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Cardiac Vagal Regulation and Early Peer Status


  • This research was supported by National Institute of Mental Health awards (MH 55625 and MH 55584) to the third author and an NIMH award (MH 58144) to the second and third authors. The authors would like to thank Kathryn Degnan, Louise Berdan, David Topor, Rachael Reavis, and Caitlin Stone for their help in subject recruitment, data collection, and coding. The authors also thank the families who generously gave their time to participate in the study.

concerning this article should be addressed to Susan P. Keane, Department of Psychology, University of North Carolina at Greensboro, Greensboro, NC 27402. Electronic mail may be sent to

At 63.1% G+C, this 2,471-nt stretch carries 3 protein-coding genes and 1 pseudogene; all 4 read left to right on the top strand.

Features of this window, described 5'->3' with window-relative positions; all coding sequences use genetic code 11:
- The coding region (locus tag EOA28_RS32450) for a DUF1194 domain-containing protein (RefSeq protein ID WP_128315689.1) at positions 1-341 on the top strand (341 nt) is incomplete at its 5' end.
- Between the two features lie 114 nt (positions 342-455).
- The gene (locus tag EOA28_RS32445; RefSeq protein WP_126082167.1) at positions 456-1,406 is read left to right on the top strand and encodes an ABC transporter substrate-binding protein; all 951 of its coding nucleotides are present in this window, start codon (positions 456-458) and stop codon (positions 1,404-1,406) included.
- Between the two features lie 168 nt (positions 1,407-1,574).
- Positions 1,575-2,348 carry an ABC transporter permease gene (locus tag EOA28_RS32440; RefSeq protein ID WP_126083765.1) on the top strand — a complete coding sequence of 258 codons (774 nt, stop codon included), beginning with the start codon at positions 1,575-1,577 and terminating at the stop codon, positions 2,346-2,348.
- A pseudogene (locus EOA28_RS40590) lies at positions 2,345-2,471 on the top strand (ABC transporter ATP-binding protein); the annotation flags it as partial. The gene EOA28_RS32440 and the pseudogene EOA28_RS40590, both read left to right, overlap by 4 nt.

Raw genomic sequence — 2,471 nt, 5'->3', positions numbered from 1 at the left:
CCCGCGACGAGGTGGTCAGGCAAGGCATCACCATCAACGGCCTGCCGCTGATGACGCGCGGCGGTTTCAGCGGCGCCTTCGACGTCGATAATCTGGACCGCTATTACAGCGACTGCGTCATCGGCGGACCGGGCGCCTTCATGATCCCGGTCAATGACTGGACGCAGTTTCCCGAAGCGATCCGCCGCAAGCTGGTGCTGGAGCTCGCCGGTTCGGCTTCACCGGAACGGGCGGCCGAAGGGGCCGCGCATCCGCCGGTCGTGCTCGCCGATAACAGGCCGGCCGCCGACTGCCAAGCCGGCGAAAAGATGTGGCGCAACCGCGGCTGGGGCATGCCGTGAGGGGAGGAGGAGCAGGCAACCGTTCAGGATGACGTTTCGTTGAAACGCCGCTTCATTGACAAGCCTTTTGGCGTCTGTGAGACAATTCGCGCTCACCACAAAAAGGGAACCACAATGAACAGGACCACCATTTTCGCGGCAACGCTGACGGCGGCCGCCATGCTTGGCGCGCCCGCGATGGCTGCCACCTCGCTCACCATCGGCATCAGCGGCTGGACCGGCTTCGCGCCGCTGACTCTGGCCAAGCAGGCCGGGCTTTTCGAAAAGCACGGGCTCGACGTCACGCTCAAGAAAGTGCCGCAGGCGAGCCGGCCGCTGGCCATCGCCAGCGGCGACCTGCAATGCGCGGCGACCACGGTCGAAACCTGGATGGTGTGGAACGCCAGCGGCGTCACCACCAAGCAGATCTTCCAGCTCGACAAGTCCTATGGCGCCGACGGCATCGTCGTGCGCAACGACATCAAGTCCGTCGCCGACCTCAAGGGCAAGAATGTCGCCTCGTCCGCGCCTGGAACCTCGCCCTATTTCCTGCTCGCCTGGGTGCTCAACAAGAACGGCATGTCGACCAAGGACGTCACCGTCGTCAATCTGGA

A sample of 341 5 ½ -year-old children participating in an ongoing longitudinal study was the focus of a study on the relation between cardiac vagal regulation and peer status. To assess cardiac vagal regulation, resting measures of respiratory sinus arrhythmia (RSA) and RSA change (suppression) to 3 cognitively and emotionally challenging tasks were derived. Results indicated that vagal regulation was positively associated with peer status. In addition, mediational analyses revealed that the relation between vagal regulation and peer status was mediated through better social skills for girls and better social skills and fewer behavior problems for boys. These findings are discussed in terms of the role of vagal regulation in the facilitation of children's positive social behavior.